Before I’ve unpacked my bag to teach journaling, the participants say, “I never know what to write in my journal. I’d like to keep a journal, but it would be blank. I don’t know what to say.” Let’s start with something easy. Here’s a recipe clipped from the newspaper. (A cultural artifact dating from the 17th to the early 21st century, printed on cheap paper and containing a condensed version of news, advertising and comics and angry letters to the editor delivered to your door for a reasonable price every day.)
It’s Maya Angelou’s recipe for poached pears and is blissfully delicious. My recipe box is full. If I put this recipe on an index card and stick it in a recipe book, I’ll wind up paging through all 400 cookbooks looking for it. Yes, we have 400 cookbooks.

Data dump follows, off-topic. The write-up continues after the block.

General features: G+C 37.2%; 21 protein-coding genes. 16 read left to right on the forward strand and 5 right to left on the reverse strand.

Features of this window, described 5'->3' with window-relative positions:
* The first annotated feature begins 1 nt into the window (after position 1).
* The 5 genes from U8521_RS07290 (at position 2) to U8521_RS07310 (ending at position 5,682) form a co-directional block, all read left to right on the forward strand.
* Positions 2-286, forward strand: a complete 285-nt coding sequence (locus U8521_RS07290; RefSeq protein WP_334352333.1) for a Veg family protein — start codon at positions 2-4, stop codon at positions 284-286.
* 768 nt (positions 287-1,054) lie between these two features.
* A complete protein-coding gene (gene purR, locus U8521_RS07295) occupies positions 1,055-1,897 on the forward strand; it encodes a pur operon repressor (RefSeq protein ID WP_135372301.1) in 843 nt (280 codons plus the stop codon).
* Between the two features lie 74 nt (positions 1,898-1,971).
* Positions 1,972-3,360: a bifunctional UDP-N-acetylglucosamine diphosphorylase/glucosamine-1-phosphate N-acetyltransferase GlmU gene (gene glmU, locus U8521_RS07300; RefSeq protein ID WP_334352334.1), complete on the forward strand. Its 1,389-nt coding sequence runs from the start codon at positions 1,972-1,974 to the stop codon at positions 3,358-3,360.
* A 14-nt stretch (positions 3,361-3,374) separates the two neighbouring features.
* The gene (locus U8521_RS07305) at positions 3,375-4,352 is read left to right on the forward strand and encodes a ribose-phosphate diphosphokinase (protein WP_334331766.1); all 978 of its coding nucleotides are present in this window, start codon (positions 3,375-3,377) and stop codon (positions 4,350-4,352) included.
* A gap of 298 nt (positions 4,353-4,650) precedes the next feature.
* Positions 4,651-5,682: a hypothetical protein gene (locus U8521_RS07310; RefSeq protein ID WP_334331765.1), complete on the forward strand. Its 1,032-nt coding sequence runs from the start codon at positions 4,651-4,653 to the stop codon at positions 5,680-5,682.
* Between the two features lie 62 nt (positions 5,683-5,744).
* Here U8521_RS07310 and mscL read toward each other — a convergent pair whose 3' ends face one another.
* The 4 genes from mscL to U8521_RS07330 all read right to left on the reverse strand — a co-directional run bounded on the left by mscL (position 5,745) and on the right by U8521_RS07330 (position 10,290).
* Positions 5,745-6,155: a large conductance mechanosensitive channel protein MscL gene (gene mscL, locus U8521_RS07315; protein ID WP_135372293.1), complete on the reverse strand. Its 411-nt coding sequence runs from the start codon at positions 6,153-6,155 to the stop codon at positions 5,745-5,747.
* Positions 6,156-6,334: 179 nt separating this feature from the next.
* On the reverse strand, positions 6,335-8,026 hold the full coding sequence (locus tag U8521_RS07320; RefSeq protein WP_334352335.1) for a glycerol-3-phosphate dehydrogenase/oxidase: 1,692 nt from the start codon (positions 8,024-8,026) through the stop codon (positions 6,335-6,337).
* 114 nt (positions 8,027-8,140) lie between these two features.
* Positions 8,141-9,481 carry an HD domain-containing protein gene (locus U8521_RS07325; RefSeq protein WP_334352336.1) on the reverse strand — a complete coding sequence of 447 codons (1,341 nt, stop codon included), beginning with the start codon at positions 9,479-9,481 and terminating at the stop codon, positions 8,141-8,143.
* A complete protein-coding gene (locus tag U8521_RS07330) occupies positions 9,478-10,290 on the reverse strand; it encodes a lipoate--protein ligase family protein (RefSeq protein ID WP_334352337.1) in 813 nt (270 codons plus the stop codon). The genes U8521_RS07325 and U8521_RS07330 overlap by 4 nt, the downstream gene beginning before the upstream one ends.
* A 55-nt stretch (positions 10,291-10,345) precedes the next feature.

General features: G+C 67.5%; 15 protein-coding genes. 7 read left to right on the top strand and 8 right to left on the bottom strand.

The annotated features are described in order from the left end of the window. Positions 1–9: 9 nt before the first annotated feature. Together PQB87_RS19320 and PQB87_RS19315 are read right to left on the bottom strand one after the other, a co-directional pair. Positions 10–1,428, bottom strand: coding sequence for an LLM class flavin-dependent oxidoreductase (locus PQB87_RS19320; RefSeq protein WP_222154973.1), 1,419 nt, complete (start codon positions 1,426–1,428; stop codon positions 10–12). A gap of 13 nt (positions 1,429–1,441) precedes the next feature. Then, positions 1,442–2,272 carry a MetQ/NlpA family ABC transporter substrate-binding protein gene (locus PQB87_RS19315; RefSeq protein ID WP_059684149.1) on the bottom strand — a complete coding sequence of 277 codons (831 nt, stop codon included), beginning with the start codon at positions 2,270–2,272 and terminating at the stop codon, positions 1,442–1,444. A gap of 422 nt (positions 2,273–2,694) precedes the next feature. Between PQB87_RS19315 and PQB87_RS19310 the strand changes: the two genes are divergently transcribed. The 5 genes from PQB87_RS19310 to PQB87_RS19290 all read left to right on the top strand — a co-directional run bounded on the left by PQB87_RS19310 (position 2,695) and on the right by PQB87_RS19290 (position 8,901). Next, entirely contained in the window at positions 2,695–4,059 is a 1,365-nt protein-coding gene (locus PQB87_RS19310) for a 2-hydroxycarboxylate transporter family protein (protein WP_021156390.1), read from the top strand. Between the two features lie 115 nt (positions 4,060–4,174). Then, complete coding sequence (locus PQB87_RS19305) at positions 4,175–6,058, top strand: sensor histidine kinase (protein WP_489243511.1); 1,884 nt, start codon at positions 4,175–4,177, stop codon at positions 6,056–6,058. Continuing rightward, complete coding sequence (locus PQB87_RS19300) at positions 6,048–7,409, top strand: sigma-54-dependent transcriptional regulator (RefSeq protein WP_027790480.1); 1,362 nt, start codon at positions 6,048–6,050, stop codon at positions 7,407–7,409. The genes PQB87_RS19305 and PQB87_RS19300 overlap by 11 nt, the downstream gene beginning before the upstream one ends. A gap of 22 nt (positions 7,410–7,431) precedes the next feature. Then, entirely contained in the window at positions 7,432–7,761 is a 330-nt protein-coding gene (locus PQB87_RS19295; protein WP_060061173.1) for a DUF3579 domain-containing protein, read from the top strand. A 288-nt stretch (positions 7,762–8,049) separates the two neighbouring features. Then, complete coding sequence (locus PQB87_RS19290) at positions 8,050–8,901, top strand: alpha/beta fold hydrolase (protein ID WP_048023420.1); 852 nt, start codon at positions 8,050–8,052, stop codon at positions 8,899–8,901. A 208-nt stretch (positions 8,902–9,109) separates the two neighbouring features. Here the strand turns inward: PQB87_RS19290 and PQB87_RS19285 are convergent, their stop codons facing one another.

So I turned it into a journal page. I drew some brightly colored pears, so I can find the recipe when I flip through the journal, and left space for notes, ideas of recipes to serve it with, or notes of who shared this dish at my dinner table.
A journal is the GPS of your journey. Eat well along the way.
—Quinn McDonald is a raw-art journaler. Her book, Raw Art Journaling: Making Meaning, Making Art, comes out in July, 2011, published by North Light Books.